Together these make a great series of short papers, and should be required reading for graduate students. The takeaways for budding scientists echo comments I've heard from people like Prof. Julianne Dalcanton: don't be afraid to fail. Be curious, be creative, be bold.

Be curious, be creative, be bold.

This is a process we don't really teach in graduate school. There's a focus on independence and productivity, as those are what "gets work done" and lead to grant funding. It seems rare that we incentivize truly speculative and creative ideas from students.

What a shame! If ever there was a time in your career you should be encouraged to play, grad school is it! Sort of like recess for 25 year olds, we need to teach people to play with science. Also this is the cheapest time in your career, and the academe can let a grad student's mind wander for pennies on the faculty dollar.

To be fair, I think many faculty do encourage creativity from their students, and that many students don't seek it out. Maybe we need to find ways of actively teaching creativity. I like "Hack Day" events that have been popping up at conferences/workshops lately, and the growth of the "unconference" (though both of these have silly names for what they really are).

I suggest we organize an astronomy unconference focused on creativity itself. The first meeting of the Society of Speculative Astronomy. Instead of an afternoon "Hack Day" where people do projects, we could have a "Hat Day" where people just foster new ideas. Invited speakers to discuss the history of crazy ideas and the future of the absurd. Lightning talks on specific mysteries or opportunities. Known unknowns. Unknown unknowns. Unknown knowns? Not dreaming up fantasy, just considering possibility. It would be a celebration of creativity!

The Sun Also Rises/Sets

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I was thinking about sunrises and sets the other day. Understanding when the Sun will rise and how long the day will be is the basis of calendar systems, fundamental to agriculture, and the first step of studying astronomy (sort of).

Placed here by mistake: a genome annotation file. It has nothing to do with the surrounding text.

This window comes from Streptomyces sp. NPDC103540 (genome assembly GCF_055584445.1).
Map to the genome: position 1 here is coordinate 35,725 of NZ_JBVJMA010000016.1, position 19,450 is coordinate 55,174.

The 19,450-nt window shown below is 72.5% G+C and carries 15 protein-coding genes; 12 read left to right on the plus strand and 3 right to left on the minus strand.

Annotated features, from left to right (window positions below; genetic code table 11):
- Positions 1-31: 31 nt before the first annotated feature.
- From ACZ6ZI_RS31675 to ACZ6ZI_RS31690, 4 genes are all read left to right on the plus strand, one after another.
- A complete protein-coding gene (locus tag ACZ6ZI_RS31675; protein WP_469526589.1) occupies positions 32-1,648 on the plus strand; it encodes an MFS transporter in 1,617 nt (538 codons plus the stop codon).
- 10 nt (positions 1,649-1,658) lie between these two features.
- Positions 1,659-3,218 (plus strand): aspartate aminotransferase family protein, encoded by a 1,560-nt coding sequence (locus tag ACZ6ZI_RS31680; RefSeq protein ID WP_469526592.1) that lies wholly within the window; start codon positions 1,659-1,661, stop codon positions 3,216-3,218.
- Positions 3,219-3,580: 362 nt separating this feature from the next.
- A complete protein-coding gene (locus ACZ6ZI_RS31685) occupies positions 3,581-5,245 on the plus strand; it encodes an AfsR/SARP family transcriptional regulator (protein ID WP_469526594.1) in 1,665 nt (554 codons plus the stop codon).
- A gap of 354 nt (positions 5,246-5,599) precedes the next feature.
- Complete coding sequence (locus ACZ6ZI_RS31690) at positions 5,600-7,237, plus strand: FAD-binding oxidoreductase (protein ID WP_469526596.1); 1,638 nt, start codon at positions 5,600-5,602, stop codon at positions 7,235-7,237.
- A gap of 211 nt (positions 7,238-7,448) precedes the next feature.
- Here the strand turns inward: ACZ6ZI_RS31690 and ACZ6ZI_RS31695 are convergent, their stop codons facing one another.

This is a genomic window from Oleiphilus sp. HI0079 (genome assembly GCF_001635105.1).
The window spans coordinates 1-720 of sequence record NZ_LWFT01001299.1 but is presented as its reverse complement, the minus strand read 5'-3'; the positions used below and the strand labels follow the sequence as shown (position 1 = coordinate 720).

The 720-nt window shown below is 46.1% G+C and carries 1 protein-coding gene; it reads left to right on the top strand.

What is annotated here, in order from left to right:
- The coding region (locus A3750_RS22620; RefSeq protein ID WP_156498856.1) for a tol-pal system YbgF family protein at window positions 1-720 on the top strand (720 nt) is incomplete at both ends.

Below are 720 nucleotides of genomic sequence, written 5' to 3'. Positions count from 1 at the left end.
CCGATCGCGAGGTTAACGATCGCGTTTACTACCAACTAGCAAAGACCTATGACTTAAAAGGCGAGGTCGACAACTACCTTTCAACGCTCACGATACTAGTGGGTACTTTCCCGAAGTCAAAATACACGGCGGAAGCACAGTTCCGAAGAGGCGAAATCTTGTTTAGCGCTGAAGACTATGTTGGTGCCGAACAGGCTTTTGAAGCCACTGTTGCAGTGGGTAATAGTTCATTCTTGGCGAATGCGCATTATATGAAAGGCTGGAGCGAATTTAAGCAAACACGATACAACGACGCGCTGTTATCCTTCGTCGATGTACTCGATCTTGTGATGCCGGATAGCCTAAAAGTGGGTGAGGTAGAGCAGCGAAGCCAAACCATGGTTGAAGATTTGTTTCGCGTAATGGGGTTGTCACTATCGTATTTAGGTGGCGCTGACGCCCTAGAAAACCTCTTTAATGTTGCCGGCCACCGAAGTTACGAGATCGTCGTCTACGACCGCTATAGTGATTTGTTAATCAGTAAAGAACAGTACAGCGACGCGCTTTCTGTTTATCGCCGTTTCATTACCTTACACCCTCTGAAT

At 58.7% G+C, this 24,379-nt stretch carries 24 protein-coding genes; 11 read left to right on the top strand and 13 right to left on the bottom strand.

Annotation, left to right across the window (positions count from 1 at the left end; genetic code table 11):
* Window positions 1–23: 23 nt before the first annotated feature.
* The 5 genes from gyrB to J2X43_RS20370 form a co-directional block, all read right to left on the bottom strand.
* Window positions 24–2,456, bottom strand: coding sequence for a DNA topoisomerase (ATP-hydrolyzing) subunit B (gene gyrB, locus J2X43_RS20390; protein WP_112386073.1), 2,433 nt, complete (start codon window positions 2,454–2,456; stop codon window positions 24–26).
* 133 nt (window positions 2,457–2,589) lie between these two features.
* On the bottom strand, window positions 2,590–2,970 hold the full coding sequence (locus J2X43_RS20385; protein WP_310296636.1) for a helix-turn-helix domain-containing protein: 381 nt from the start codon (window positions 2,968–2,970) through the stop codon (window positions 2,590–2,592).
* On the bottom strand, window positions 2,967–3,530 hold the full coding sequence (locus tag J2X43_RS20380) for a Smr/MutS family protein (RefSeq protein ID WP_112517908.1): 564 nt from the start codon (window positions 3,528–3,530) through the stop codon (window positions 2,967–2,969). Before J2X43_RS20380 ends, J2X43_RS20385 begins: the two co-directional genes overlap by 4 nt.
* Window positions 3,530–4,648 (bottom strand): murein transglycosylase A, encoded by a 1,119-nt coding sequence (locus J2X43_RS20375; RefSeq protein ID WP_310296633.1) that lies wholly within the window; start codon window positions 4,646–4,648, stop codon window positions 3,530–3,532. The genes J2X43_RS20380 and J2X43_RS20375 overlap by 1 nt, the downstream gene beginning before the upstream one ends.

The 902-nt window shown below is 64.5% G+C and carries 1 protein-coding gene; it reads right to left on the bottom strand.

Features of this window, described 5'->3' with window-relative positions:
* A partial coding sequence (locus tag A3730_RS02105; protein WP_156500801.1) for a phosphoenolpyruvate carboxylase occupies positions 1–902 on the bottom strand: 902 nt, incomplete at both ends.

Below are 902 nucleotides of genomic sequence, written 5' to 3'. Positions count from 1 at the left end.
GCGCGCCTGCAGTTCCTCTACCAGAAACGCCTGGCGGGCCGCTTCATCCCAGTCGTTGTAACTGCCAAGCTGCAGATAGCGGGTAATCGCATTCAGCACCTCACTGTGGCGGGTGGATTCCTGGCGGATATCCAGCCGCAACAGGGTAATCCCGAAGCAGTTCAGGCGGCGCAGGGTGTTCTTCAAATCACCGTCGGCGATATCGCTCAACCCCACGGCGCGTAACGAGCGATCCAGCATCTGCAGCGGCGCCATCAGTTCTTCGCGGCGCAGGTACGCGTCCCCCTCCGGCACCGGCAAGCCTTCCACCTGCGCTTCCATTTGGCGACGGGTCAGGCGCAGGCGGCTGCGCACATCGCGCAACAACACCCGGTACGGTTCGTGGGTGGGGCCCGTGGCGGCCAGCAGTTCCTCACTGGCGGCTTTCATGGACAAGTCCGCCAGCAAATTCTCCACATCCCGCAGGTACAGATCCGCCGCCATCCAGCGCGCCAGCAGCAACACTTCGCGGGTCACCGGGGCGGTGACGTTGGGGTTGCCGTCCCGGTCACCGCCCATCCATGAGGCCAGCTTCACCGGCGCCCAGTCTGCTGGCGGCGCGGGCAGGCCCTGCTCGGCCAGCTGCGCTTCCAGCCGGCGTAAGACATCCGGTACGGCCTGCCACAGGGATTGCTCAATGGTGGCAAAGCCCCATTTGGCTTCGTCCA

I remember cherishing the long summer days as a child, when the Sun seemed to set almost past my bedtime. Working hours for many people are still limited to available daylight. We wake and sleep with the Sun.

In the spring I'm excited because the days are getting longer, and I feel like I have been gifted a little more time every evening to finish the day's work. In the fall I scramble, racing the sunset, and sometimes that stirs creativity too.

Here is the sunrise and sunset times over the year for Seattle, WA. I made this figure using the very handy PyEphem package for Python, and stole code from this helpful blog post. I suspect PyEphem will be a very useful package for interesting projects (at least 1 more neat idea has already sprung to mind)
Of course this curve looks slightly different for every location, but the features are generic. Encoded is so much wonderful subtlety about astronomy, geography, geometry, ... and even politics (daylight savings!) What is most striking to me: how much the length of daylight changes over the course of a year!

Sometimes all you need is that small change of perspective...

Don't think about it as "when does the Sun rise/set" every day. Instead, think of "how much more/less time in the Sun do I get today?" The answer to this too depends on your location. Here is a rough model based on PyEphem's data. 
I limited the graph to latitudes from 0 through 55. If you get in to the mid 60deg latitudes then you have problems with the Sun not setting/rising during certain parts of the year. I also started finding some strange (small) discontinuities in the solution from PyEphem at high latitudes.

Of course this second graph is essentially the derivative of the first. In words: we're computing a slope, the change in daylight hours per day. Simple calculus with an intuitive meaning.

Now, go enjoy the Sun!


Apropos animation by the always stunning Mike Bostock
GitHub repo with the code to make these simple figures